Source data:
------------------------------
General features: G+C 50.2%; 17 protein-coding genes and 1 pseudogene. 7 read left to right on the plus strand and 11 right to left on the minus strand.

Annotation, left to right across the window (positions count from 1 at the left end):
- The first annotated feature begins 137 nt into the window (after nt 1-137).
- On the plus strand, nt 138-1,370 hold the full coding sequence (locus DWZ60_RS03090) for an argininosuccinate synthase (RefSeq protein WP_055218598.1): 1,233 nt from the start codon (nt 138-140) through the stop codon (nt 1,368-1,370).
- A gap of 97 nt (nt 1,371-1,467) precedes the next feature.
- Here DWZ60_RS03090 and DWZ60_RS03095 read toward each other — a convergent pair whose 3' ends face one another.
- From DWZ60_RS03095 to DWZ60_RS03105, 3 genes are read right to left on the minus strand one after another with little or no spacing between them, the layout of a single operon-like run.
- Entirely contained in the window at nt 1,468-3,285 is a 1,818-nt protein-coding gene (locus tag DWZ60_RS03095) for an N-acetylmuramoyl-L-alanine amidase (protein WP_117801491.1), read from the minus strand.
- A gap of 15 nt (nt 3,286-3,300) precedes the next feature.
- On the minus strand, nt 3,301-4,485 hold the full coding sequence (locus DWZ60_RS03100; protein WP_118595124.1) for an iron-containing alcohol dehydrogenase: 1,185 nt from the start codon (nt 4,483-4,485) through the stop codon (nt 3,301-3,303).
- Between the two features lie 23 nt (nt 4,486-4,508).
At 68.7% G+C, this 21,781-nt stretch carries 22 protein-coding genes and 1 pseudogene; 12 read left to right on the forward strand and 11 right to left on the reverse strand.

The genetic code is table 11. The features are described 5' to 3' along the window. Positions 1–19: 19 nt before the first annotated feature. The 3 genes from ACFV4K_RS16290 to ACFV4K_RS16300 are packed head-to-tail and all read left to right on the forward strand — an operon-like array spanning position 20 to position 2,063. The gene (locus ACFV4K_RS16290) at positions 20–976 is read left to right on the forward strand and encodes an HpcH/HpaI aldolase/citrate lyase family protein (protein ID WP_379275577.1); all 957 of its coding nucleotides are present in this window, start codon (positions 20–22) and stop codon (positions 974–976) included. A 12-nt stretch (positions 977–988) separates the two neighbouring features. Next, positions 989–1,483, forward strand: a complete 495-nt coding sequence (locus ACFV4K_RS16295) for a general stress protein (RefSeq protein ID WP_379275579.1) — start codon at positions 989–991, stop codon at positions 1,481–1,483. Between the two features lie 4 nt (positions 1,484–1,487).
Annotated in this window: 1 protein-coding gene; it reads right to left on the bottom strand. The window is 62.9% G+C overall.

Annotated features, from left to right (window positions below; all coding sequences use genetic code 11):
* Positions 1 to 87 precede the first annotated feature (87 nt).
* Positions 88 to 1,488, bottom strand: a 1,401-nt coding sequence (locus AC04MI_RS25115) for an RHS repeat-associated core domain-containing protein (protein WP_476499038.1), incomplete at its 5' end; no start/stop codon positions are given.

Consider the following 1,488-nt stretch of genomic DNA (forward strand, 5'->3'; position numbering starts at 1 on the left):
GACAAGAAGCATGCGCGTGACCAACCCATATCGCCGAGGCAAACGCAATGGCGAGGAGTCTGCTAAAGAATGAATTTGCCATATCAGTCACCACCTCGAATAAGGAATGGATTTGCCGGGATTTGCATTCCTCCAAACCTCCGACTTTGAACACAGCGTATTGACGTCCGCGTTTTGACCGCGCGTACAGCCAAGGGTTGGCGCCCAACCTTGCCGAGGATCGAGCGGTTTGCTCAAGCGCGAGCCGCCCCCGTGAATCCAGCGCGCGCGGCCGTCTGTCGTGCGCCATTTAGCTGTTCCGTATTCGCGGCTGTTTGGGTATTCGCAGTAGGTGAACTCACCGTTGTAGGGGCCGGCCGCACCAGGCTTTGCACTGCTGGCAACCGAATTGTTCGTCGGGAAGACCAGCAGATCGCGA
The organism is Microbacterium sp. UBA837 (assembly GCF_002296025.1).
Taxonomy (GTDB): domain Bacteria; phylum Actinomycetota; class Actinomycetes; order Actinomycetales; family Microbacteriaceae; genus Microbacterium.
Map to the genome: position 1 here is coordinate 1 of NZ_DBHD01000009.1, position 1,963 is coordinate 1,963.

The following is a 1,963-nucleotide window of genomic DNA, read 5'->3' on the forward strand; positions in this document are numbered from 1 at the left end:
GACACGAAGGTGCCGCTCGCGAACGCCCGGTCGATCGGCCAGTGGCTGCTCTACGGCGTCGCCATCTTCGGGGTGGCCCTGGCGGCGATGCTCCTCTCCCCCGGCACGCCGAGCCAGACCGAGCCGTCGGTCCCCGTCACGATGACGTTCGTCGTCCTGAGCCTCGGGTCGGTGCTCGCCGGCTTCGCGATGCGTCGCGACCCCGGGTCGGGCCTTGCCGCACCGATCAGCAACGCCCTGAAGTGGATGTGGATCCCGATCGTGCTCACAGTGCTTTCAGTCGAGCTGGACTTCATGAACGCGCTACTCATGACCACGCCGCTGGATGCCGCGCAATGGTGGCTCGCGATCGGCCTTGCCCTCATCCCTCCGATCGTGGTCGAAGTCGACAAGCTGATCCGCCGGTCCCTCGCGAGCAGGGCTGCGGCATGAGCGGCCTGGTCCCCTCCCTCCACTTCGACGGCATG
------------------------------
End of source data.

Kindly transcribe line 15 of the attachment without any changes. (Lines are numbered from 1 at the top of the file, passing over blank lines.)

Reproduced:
Annotated features, from left to right (window positions below; all coding sequences use genetic code 11):